On the other hand, installment credit includes loans such as mortgages and auto loans. With these accounts, you borrow a fixed amount and repay in monthly payments over a set period of time.

Borrowers with a varied credit mix often have higher credit scores because it shows they can handle different types of debt. However, it's best to avoid opening new accounts in an attempt to boost your credit score if it may result in unnecessary debt or financial strain.

VantageScore vs FICO Score

VantageScore and FICO Score use similar methods to calculate consumer credit scores. However, there’s a slight difference on how much weight they place on each factor:

FICO Score


Payment history (35%)

Payment history (40%)

Amounts owed (30%)

Length and type of credit (21%)

Length of credit history (15%)

Percent of credit used (20%)

New credit (10%)

Total debt/balances (11%)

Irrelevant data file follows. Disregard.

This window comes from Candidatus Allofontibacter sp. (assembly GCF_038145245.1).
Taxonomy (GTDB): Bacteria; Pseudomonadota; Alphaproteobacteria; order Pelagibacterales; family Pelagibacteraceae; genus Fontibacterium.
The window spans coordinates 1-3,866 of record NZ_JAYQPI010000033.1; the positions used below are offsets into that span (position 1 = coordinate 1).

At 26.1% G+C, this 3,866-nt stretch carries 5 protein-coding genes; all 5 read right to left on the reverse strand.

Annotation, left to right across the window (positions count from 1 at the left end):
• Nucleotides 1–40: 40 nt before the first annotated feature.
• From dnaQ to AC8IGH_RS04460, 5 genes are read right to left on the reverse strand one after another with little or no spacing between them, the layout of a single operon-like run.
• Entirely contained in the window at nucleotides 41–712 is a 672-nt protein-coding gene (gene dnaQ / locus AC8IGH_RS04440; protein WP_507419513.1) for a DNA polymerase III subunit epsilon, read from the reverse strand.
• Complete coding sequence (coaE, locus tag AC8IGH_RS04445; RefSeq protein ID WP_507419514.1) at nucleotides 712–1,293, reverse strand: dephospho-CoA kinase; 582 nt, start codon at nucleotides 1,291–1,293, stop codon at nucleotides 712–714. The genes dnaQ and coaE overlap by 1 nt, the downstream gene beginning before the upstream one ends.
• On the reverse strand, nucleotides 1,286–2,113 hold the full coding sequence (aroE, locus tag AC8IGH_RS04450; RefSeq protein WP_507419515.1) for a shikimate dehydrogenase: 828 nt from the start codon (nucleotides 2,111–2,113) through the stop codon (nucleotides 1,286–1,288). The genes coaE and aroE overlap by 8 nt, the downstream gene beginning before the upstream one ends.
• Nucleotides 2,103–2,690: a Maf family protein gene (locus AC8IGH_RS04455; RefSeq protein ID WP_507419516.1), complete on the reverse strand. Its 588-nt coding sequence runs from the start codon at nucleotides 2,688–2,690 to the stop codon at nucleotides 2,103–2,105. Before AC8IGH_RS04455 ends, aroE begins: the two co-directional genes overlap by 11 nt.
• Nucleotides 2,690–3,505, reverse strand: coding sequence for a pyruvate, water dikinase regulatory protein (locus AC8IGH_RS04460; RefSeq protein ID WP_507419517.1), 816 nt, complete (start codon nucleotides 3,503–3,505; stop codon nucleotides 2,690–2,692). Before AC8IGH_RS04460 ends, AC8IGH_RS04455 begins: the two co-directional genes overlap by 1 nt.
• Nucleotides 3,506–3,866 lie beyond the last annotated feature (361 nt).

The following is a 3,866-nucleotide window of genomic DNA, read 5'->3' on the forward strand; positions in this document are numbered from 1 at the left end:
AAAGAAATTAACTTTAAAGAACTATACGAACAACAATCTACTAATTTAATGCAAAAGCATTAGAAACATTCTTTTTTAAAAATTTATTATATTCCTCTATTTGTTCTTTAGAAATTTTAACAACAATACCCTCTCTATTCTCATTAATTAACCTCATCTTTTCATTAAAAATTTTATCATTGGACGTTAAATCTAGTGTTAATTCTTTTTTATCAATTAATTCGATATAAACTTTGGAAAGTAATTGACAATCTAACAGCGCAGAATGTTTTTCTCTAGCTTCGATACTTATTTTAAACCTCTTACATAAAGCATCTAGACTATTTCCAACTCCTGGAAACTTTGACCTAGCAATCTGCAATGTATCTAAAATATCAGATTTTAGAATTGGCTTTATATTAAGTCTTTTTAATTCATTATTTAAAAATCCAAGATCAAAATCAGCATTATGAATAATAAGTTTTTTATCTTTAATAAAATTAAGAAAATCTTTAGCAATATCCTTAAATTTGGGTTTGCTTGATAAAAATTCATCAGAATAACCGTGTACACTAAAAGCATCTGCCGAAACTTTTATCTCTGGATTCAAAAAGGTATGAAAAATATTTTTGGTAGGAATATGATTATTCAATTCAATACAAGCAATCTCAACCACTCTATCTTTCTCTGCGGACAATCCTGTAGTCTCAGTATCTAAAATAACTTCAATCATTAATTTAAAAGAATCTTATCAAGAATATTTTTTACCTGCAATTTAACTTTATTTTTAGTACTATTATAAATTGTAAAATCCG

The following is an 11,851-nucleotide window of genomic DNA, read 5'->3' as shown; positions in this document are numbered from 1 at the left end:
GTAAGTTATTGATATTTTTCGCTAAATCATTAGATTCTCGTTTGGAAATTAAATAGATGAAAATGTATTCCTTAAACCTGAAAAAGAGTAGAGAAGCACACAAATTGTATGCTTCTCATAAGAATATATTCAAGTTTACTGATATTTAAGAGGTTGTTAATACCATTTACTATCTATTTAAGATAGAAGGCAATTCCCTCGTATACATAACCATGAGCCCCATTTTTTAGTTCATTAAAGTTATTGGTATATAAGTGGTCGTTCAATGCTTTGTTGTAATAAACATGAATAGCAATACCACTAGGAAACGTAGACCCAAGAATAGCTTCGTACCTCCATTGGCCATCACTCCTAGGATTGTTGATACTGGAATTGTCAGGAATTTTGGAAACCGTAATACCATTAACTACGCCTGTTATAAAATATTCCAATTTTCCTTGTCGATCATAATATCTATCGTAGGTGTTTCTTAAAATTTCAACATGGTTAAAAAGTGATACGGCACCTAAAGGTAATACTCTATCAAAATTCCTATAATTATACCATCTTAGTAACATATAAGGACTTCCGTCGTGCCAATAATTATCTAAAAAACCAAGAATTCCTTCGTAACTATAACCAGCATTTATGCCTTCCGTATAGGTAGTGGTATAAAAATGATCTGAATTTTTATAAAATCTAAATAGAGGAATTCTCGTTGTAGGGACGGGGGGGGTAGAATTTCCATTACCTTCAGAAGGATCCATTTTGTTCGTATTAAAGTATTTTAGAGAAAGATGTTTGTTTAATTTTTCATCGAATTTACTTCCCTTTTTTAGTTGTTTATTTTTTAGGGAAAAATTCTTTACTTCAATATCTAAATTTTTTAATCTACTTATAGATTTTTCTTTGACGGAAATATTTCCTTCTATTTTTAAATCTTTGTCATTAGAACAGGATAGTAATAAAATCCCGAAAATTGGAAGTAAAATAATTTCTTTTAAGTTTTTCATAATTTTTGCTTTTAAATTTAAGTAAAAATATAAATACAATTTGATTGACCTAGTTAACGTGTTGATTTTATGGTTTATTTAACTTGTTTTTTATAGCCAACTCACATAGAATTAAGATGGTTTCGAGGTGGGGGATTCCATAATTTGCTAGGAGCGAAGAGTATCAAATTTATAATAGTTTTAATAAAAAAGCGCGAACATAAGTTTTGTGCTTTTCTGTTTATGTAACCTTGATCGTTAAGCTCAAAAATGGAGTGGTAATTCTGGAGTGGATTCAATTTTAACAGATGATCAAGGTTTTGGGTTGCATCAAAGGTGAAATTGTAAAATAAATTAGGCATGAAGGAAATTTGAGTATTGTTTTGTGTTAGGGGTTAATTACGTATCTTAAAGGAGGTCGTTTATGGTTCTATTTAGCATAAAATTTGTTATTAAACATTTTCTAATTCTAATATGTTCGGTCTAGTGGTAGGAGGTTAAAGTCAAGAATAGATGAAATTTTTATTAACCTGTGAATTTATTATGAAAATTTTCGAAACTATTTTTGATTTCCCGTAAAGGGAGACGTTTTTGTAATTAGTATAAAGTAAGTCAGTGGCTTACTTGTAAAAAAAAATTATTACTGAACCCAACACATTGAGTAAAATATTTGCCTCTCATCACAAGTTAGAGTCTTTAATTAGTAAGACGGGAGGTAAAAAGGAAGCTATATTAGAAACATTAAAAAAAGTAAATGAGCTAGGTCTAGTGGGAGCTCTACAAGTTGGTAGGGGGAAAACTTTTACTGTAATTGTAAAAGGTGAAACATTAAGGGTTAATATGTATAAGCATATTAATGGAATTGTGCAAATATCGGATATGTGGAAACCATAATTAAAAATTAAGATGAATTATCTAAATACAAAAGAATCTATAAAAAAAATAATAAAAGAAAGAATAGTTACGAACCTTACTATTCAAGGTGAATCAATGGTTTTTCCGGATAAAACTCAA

Credit mix (10%)

Recent credit behavior and inquiries (5%)


Available credit (3%)

While both credit scoring models use similar factors, it’s important to note that most lenders use the FICO scoring model.

Meanwhile, VantageScores are often used by websites that provide credit scores for free and by credit monitoring services. This type of credit score is an excellent tool to track your credit standing and evaluate your overall financial health.

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How Are Credit Scores Calculated FAQs

How often is a credit score calculated?

Your credit scores are typically updated at least once a month when lenders report your credit account activity to the credit bureaus — Experian, Equifax and Transunion. 

What are the two most important factors in calculating your credit score?

The two most important credit scoring factors are your payment history and how much you owe on your credit accounts, such as credit cards and loans.

Why are my credit scores different?

Your credit scores can vary depending on the credit scoring model used to calculate your score (FICO Score or VantageScore), as well as the specific version of each model. Additionally, since your credit reports don't necessarily include the same information, your credit score can vary depending on the report used to generate it.